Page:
All-Star Western, Casanova, Criminal, Daredevil, Dark Horse Presents, Funnies, Hellboy/BPRD, King City, Orc Stain, Snarked, Unwritten, Usagi Yojimbo

  11. #221
    world of yesterday benday-dot's Avatar
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    Quote Originally Posted by Aaron King View Post
    Doing some digging, it's from this New York Times article. Here's the relevant portion:



    Seems like he's saying that people should stop treating comics as mines for intellectual property to make money off of. I don't think he's comparing Watchmen to Moby-Dick in any sort of critical way.
    Yeah, it seems like a pretty innocuous point of compare; simply in the context of the often unfortunate nature of sequels. I don't see much in the way of controversy in that, unless I suppose you are of the strong opinion that it is a damn shame that Moby Dick didn't have a prequel, featuring the mulling ambitions of the juvenile sperm whale.

  12. #222
    Cute.5 Aaron King's Avatar
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    Quote Originally Posted by benday-dot View Post
    Yeah, it seems like a pretty innocuous point of compare; simply in the context of the often unfortunate nature of sequels. I don't see much in the way of controversy in that, unless I suppose you are of the strong opinion that it is a damn shame that Moby Dick didn't have a prequel, featuring the mulling ambitions of the juvenile sperm whale.
    The prequel starring the young whale would be like Stephen Bisette's Tyrant and would be a backup story in the other prequels:

    Queequeg, Cannibal Prince (adventure & politics across the South Pacific)
    Ahab's Early Years (romance and financial struggles as he courts his wife)
    Don't Call Me! (slice-of-life a la Harvey Pekar as Ishmael "pauses before coffin warehouses and brings up the rear of every funeral he meets")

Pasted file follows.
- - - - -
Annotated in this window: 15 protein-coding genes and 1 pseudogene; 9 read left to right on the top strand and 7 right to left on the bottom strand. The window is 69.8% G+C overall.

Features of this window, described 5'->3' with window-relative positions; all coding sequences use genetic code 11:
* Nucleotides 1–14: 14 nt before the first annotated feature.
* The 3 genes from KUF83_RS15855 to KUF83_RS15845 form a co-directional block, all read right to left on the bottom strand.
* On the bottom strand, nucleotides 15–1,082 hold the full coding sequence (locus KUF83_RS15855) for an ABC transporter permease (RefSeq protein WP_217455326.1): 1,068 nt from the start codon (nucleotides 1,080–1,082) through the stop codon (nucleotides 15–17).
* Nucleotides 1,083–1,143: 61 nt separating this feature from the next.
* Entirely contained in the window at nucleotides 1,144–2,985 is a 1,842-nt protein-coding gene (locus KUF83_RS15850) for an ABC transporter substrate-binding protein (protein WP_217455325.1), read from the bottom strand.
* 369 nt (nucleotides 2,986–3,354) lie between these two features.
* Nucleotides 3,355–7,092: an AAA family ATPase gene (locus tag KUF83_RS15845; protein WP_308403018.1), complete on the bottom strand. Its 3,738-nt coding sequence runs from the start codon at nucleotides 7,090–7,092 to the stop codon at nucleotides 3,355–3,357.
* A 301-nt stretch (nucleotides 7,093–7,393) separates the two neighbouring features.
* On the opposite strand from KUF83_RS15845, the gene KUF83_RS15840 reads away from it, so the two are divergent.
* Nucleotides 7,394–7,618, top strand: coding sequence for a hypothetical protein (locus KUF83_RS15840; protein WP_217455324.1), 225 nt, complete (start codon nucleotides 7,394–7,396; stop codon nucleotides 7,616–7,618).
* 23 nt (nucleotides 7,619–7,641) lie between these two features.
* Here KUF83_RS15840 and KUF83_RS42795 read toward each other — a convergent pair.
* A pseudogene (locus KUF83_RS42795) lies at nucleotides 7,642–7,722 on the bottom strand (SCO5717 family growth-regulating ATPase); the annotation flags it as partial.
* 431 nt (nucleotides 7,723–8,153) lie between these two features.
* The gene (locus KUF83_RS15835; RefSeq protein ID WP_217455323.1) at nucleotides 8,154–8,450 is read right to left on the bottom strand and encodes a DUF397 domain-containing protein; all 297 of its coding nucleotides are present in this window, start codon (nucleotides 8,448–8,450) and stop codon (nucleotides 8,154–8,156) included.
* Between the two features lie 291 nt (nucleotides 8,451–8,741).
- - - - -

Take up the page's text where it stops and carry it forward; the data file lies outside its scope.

All-Star Western, Casanova, Criminal, Daredevil, Dark Horse Presents, Funnies, Hellboy/BPRD, King City, Orc Stain, Snarked, Unwritten, Usagi Yojimbo

  13. #223
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    Quote Originally Posted by Eumenides View Post
    What would you call her then?
    A Science Hero!

  14. #224
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    Quote Originally Posted by Slam_Bradley View Post
    First, I don't think that Moore considers Before Watchmen as disrespectful. More silly and unnecessary. And if he were dead, like Carroll, he wouldn't care at all.

    The difference is that Moore wasn't doing "Before Alice." He wasn't rehashing stuff that didn't need to be rehashed. He was using the characters in a completely different way, put in a completely different context to tell an entirely different type of story.

    Anyone comparing Before Watchmen to Lost Girls or LoEG is comparing apple pie and orange flavored drink. They are comparable only in that they're funnybooks.
    I just find Before Watchmen to be such a misguided project. Watchmen pissed all over the superhero genre. If anything, DC would benefit from trying to move away from the deconstructionist style that basically brought superheroes to a dead end.


    Quote Originally Posted by jesse_custer View Post
    When Americans saw V for Vendetta in the theater, it was a time when anti-Bush sentiment was very high, and the film had plenty of imagery and concepts to remind one of the follies of George W.

    Hell, the film featured images of and references to the Iraq War!
    I don't have any problem with the anti-Bush backdrop in the film. V was based on a 1984 style setting, which was meant to be a warning against the kind of things in the Bush administration and post 9/11 paranoia.

    But I do think the take on V as a hero completely missed the point of what Moore was trying to say about the lead character. It was supposed to be controversial whether he was a freedom fighter or terrorist.

  15. #225

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    Quote Originally Posted by Aaron King View Post
    Seems like he's saying that people should stop treating comics as mines for intellectual property to make money off of. I don't think he's comparing Watchmen to Moby-Dick in any sort of critical way.
    Yet, it's ok for him to use the narrator of MOBY DICK in League of Extraordinary Gentlemen. His very choice of comparison undermines his point of view.